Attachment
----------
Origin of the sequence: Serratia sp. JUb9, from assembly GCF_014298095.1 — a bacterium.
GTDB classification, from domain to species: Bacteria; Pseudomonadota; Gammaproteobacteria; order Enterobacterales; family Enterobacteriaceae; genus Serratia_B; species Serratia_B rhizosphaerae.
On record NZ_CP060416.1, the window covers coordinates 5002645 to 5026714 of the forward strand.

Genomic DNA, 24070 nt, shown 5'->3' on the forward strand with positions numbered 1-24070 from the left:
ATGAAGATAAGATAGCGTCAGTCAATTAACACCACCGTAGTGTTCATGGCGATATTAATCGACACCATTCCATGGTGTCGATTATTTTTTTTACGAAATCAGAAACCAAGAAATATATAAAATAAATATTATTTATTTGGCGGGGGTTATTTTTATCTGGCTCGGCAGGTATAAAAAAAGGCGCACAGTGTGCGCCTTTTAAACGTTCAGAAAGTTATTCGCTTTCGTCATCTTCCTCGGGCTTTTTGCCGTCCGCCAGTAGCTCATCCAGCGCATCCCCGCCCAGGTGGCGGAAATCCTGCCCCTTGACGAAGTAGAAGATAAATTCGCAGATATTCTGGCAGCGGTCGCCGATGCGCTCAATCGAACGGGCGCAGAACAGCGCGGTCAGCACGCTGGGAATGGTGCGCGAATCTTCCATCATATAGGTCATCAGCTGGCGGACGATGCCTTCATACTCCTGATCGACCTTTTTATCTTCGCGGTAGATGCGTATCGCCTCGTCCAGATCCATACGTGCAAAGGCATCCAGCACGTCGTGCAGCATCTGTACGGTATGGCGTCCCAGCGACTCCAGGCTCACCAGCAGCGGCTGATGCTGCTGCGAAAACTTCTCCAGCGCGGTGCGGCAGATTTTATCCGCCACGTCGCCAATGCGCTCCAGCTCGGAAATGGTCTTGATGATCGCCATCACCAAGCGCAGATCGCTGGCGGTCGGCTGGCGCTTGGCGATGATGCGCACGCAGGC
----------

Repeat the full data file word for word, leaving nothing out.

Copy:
Origin of the sequence: Serratia sp. JUb9, from assembly GCF_014298095.1 — a bacterium.
GTDB classification, from domain to species: Bacteria; Pseudomonadota; Gammaproteobacteria; order Enterobacterales; family Enterobacteriaceae; genus Serratia_B; species Serratia_B rhizosphaerae.
On record NZ_CP060416.1, the window covers coordinates 5002645 to 5026714 of the forward strand.

Genomic DNA, 24070 nt, shown 5'->3' on the forward strand with positions numbered 1-24070 from the left:
ATGAAGATAAGATAGCGTCAGTCAATTAACACCACCGTAGTGTTCATGGCGATATTAATCGACACCATTCCATGGTGTCGATTATTTTTTTTACGAAATCAGAAACCAAGAAATATATAAAATAAATATTATTTATTTGGCGGGGGTTATTTTTATCTGGCTCGGCAGGTATAAAAAAAGGCGCACAGTGTGCGCCTTTTAAACGTTCAGAAAGTTATTCGCTTTCGTCATCTTCCTCGGGCTTTTTGCCGTCCGCCAGTAGCTCATCCAGCGCATCCCCGCCCAGGTGGCGGAAATCCTGCCCCTTGACGAAGTAGAAGATAAATTCGCAGATATTCTGGCAGCGGTCGCCGATGCGCTCAATCGAACGGGCGCAGAACAGCGCGGTCAGCACGCTGGGAATGGTGCGCGAATCTTCCATCATATAGGTCATCAGCTGGCGGACGATGCCTTCATACTCCTGATCGACCTTTTTATCTTCGCGGTAGATGCGTATCGCCTCGTCCAGATCCATACGTGCAAAGGCATCCAGCACGTCGTGCAGCATCTGTACGGTATGGCGTCCCAGCGACTCCAGGCTCACCAGCAGCGGCTGATGCTGCTGCGAAAACTTCTCCAGCGCGGTGCGGCAGATTTTATCCGCCACGTCGCCAATGCGCTCCAGCTCGGAAATGGTCTTGATGATCGCCATCACCAAGCGCAGATCGCTGGCGGTCGGCTGGCGCTTGGCGATGATGCGCACGCAGGC